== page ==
When I was a junior at BMP I wanted to create an advertising course.

The idea was for students to get taught by working professionals.

So I wrote a letter to about sixty copywriters and art directors.

I invited them to come over to BMP to discuss it.

To elect someone to run it, and each pick a date to teach a class.

I got in lots of beer and sandwiches for the meeting.

Then I waited for everyone to turn up.

And I waited.

And waited.

And no one turned up.

No one except Jeremy Sinclair, the creative director of Saatchis.

I was furious.

In the end I said “Fuck it, that’s the end of that. Everyone talks about helping youngsters but no one can even turn up for a meeting. Bollocks to the whole idea.”

But Jeremy Sinclair didn’t get angry.

He said something really insightful.

Something that shows his understanding of how the human mind works.

And how he got to be Chairman of Saatchis, and founder of M&C Saatchi.

Jeremy said “Calm down Dave, no one knows nobody else turned up. Everyone thinks they’re the only one who didn’t come.”

At first I didn’t understand what he meant.

All I knew was that sixty people didn’t come.

But what he spotted was brilliant.

He said “So far as anyone knows, everyone else turned up and we had the meeting, so let’s proceed on that basis: I’d like to nominate Dave Trott as Chairman.”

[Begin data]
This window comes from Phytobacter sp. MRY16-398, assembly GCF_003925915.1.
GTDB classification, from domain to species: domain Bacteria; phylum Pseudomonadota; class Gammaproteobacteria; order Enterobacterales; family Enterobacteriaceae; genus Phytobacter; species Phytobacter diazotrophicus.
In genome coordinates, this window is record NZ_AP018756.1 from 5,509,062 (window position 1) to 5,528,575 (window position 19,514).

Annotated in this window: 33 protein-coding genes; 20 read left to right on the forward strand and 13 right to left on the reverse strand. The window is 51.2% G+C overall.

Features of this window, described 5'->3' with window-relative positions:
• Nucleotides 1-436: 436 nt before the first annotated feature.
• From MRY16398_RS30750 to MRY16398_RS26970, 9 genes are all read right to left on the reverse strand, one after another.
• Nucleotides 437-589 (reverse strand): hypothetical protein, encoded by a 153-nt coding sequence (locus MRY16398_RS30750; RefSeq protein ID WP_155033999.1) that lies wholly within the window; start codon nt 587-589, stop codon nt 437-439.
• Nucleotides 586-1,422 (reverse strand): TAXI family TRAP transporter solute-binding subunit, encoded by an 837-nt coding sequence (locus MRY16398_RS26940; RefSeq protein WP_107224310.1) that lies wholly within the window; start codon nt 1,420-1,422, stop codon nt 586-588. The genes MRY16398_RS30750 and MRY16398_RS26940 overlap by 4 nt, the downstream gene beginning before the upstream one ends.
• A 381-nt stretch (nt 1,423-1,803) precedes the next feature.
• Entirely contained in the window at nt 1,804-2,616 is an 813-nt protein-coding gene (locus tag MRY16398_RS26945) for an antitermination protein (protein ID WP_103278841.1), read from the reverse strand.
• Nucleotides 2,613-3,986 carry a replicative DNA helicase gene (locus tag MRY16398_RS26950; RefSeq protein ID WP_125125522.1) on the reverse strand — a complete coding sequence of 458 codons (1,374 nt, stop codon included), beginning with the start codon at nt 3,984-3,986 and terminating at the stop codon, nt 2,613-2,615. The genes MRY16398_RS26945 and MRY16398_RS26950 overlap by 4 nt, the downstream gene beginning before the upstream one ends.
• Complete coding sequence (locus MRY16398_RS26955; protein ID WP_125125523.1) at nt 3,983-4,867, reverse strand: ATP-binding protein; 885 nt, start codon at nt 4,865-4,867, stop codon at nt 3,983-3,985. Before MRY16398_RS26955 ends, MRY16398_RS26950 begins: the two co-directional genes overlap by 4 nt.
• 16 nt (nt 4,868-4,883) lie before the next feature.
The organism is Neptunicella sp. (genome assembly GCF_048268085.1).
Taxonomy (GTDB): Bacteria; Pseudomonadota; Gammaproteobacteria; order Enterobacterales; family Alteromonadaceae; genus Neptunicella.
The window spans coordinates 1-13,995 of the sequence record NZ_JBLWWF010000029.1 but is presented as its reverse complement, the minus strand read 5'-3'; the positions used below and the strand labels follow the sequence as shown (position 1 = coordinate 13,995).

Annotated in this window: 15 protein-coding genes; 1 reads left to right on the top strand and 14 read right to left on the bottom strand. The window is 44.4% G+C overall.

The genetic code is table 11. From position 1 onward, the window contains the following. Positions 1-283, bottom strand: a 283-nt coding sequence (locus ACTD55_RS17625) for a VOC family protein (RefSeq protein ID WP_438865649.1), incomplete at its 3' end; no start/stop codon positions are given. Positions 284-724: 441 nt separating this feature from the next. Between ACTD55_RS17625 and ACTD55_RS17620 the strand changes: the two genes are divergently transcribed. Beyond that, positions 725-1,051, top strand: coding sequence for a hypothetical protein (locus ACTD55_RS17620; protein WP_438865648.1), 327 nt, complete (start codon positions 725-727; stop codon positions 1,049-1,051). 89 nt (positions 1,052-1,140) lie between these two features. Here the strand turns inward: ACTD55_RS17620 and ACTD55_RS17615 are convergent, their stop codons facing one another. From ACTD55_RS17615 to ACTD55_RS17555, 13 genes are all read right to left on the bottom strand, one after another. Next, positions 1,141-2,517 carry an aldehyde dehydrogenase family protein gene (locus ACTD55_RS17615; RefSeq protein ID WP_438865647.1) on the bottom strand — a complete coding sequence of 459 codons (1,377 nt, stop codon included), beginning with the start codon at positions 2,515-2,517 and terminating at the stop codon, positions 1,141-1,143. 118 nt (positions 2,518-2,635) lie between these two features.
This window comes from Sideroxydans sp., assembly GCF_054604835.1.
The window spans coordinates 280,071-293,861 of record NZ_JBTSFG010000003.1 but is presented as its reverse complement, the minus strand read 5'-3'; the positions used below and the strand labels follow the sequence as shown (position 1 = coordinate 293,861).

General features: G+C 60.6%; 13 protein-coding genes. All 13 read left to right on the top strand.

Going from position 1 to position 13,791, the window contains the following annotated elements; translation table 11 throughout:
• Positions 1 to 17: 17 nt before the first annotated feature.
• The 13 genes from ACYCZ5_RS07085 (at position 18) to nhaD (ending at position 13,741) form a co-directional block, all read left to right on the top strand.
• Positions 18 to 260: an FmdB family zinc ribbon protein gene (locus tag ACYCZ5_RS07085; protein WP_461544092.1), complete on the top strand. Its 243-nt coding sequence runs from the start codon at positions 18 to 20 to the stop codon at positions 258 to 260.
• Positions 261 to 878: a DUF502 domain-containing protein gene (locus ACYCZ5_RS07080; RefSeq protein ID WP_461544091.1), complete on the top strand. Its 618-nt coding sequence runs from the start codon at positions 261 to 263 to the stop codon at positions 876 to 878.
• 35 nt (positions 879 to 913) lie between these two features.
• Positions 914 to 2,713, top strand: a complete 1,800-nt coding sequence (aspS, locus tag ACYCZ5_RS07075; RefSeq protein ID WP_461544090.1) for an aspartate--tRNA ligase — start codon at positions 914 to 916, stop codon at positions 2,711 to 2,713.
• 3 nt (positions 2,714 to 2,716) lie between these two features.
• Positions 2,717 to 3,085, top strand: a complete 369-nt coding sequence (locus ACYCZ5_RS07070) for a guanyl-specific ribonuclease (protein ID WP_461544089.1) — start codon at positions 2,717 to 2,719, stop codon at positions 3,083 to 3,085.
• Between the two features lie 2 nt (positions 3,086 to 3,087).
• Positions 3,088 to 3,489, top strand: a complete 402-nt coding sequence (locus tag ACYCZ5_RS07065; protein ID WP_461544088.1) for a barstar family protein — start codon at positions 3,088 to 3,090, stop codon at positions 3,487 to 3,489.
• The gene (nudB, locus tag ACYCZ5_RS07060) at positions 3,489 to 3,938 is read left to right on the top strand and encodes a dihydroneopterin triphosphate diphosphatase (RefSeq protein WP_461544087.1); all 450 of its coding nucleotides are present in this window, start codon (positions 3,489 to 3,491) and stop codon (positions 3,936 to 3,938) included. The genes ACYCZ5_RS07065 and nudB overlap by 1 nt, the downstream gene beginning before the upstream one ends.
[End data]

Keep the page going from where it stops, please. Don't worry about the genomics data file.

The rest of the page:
Then he said “Carried unanimously by all present.”

Then he said “Right, now let’s start putting names next to dates when each person will take a class.”

So that’s what we did.

Nobody else was there, but we started putting their names next to dates for them to take a class.

Then the next day I got a secretary to type it all up and send the list back out to the same sixty people.

And Jeremy was right.

All sixty people agreed to teach a class on the dates we gave them.

Because everyone thought they were the only one who didn’t come along.

They must be, because everyone else agreed to those dates

That became the D&AD Advertising Concepts Workshops, and it ran for twenty-five years.

It trained lots of London’s top creative directors.

All because Jeremy Sinclair understood how the human mind works.

Jeremy understood that each person lives in their own head, in their own universe.

I thought everyone would know sixty people refused to come.

I thought the whole idea would be a laughing stock.

But Jeremy knew that no one would know.

Everyone would assume they were the only one who didn’t come.

Jeremy understood you don’t think of people as a group.

You don’t talk to them as a large mass.


You think of them as individuals.

And you talk to them as one person.